Actually, that game was made to troll the people who think super-hard games are what "true" gamers can beat - basically the hardcore gamers who are extremely narrow-minded in what video games can offer beyond a simple challenge. They have evolved past a sport, a thing people do to test skill, they offer much more now, but some people think they shouldn't.

    A good formula for video games is one that every game uses - not all games use the formula you mentioned, but all games are interactive. Offering a challenge is only a part of a balanced formula, I'll use Binding of Isaac as an example. The entire thing that makes the game hard is the lack of a save feature. The rooms might be randomized each time but they are done in such a basic and uninteresting way that it still feels like you're playing the exact same game again with the same bosses, and maybe your setback was due to the simple fact that adults with lives have to turn off a video game to do other, more productive things - I view this as a video game penalizing me for not playing it all the way through in one sitting which is something I never do anymore, even with short games.

    The reason I bring it up, though is because there are some people who believe only a true gamer would sit through a game like that from beginning to end, even if it is short. Those people are ignoring the bigger picture - a large majority of people do not have that luxury, the innovation of saving your game was probably the most important. Some people might look at it as making dying less of a penalty, but compared to the accessibility it adds to video games, for people who would not commit several hours to sitting and playing frustrating games, that is an extremely petty defense.

    What I'd like to play again, and do a playthrough of, would be this game: http://store.steampowered.com/app/207690/ This is one of my favorite genres of video game.
    You're right on the fact gamers don't have to sit through a hard game to be a gamer, but really a gamer is just someone who enjoys videogames to begin with. However, saying the more challenging games are badly formulated is more opinion than fact.

    Honestly I love the Binding of Isaac because it's short yet really challenging. Not every run will be the same, even if you do fight similar bosses and go through similar levels. Yeah most of it is luck based, but pulling off a winning run from a poor starting hand is one very satisfying feeling. Saving in a game of this calibre would be removing the tension of being able to pull off the challenge, making the player look at things a little more conservatively rather than running and gunning. Of course the game isn't for everyone just like Nethack, Rogue, and Dungeons of Dredmor aren't for everyone.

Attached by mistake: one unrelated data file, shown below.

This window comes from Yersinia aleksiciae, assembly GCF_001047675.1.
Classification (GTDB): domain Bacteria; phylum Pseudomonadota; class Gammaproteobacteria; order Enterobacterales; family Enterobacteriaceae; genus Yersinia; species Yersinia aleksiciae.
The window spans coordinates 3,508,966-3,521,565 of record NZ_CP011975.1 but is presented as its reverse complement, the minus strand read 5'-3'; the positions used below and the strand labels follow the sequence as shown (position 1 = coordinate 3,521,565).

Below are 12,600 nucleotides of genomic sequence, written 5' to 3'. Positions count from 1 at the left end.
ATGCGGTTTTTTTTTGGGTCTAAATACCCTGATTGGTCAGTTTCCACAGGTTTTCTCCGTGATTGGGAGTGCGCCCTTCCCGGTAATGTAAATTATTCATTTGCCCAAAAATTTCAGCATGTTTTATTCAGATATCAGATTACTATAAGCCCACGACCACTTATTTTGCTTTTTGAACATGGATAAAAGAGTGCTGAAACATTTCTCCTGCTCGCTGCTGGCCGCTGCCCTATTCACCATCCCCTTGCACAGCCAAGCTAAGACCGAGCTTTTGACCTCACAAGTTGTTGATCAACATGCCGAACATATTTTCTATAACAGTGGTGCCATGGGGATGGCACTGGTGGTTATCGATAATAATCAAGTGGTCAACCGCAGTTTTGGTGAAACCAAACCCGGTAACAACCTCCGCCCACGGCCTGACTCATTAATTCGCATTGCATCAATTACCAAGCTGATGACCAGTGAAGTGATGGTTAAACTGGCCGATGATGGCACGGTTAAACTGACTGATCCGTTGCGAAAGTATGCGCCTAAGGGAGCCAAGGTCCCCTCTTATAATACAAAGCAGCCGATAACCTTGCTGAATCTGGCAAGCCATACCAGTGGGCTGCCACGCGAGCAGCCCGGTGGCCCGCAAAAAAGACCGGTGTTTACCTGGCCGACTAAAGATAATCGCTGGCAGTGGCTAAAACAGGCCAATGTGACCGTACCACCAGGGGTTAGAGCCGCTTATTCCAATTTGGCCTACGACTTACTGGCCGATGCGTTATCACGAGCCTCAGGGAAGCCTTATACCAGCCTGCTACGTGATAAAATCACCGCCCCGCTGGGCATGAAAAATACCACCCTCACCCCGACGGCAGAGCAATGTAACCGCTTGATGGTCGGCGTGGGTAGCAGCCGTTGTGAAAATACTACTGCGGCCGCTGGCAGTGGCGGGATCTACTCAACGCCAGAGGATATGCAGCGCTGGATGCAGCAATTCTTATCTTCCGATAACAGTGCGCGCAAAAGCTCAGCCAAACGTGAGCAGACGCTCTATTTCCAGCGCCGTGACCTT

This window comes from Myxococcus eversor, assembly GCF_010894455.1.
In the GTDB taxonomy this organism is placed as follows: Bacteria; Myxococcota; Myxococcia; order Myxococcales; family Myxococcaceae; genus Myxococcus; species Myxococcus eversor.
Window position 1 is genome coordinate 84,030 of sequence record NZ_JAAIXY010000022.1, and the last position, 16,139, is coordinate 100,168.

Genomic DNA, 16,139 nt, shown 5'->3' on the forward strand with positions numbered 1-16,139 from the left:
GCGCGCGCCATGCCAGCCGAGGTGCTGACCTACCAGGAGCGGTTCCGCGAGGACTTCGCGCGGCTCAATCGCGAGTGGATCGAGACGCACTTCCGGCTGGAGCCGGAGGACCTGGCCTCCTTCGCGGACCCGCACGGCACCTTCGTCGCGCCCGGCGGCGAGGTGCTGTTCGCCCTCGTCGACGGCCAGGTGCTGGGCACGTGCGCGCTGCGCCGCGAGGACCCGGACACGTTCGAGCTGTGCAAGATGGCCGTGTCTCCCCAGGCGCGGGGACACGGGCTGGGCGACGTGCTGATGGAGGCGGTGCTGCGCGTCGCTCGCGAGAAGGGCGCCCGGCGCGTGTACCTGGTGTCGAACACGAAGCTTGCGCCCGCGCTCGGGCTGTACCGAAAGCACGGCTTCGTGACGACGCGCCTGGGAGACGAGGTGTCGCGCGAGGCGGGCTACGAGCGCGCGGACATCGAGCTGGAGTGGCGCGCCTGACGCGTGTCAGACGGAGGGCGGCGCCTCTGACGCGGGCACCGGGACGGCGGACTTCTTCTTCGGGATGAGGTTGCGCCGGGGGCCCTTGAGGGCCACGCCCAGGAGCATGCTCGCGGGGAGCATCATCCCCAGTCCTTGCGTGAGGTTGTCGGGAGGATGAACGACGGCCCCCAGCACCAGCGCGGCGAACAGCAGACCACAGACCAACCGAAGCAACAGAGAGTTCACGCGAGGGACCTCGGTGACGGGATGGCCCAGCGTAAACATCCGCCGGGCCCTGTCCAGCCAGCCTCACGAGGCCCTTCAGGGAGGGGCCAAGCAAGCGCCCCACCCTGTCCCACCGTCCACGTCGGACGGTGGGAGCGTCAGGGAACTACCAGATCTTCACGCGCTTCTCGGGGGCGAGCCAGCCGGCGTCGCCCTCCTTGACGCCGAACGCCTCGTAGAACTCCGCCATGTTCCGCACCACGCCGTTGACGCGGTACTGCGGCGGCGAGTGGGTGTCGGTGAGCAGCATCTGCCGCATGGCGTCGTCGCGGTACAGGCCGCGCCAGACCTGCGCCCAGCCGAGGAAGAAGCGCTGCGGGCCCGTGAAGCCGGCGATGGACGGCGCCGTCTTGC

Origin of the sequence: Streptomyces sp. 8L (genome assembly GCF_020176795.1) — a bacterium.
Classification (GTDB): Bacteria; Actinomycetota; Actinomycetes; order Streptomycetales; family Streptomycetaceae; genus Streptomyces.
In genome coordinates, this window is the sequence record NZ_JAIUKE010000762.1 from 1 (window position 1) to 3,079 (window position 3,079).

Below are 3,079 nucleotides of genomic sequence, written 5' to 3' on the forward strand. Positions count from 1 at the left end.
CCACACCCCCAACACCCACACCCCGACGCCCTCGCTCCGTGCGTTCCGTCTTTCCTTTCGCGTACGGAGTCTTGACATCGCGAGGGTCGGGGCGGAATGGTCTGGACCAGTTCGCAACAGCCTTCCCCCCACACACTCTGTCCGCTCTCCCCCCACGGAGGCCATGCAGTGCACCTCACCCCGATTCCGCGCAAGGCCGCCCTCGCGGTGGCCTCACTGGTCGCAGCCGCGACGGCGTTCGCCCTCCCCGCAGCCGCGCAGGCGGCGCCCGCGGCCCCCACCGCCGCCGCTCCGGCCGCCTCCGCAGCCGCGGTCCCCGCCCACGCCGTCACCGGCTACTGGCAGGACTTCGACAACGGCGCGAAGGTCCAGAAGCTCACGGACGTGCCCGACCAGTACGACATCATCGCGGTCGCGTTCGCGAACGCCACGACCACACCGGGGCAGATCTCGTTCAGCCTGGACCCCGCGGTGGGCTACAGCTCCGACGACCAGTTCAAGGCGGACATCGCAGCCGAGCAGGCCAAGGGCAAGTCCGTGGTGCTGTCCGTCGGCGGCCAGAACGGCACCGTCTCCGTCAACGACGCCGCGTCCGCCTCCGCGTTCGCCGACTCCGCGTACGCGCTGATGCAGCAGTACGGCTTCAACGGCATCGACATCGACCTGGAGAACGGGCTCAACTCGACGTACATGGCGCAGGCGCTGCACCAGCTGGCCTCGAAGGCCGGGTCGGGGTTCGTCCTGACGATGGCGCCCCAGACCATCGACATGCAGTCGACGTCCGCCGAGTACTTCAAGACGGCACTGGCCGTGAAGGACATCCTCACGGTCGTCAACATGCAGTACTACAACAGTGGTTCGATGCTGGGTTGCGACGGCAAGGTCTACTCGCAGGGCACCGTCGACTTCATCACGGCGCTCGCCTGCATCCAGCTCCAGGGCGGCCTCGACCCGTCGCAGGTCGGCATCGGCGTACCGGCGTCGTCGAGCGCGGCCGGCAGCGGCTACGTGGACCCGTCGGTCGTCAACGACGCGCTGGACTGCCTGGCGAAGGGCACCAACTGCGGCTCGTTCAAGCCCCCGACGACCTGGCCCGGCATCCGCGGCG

I suppose we'll have to agree to disagree on this, but games with challenge are still definitely touted as fun, and people will want to play them. Others will disagree and despise them, but that's fine too since we're all gamers just because we play games. There isn't a science to what is best or what's the most balanced as taste varies from person to person. There will be games out there inaccessible to a person's sense of taste, but there will always be games that are accessible.

  5. #25
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    Um... Smurfs Village on my phone

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  6. #26
    Quote Originally Posted by Mattie Rayner View Post
    You're right on the fact gamers don't have to sit through a hard game to be a gamer, but really a gamer is just someone who enjoys videogames to begin with. However, saying the more challenging games are badly formulated is more opinion than fact.

    Honestly I love the Binding of Isaac because it's short yet really challenging. Not every run will be the same, even if you do fight similar bosses and go through similar levels. Yeah most of it is luck based, but pulling off a winning run from a poor starting hand is one very satisfying feeling. Saving in a game of this calibre would be removing the tension of being able to pull off the challenge, making the player look at things a little more conservatively rather than running and gunning. Of course the game isn't for everyone just like Nethack, Rogue, and Dungeons of Dredmor aren't for everyone.

    I suppose we'll have to agree to disagree on this, but games with challenge are still definitely touted as fun, and people will want to play them. Others will disagree and despise them, but that's fine too since we're all gamers just because we play games. There isn't a science to what is best or what's the most balanced as taste varies from person to person. There will be games out there inaccessible to a person's sense of taste, but there will always be games that are accessible.
    I can agree with most of this. I didn't mean to imply that hard games are badly formulated - just that some games in general are badly formulated and there always seems to be an excuse, such as "It makes the game harder" which was why I used Isaac as an example. I guess I can see the appeal for some people, but what I am thinking of is less a matter of taste and more a matter of limit. I suppose one benefit of indie games is that they can get away with appealing to a very niche crowd without worrying about accessibility though. I mean, look at the game I linked. I doubt even a 50th of total gamers would find that appealing. :V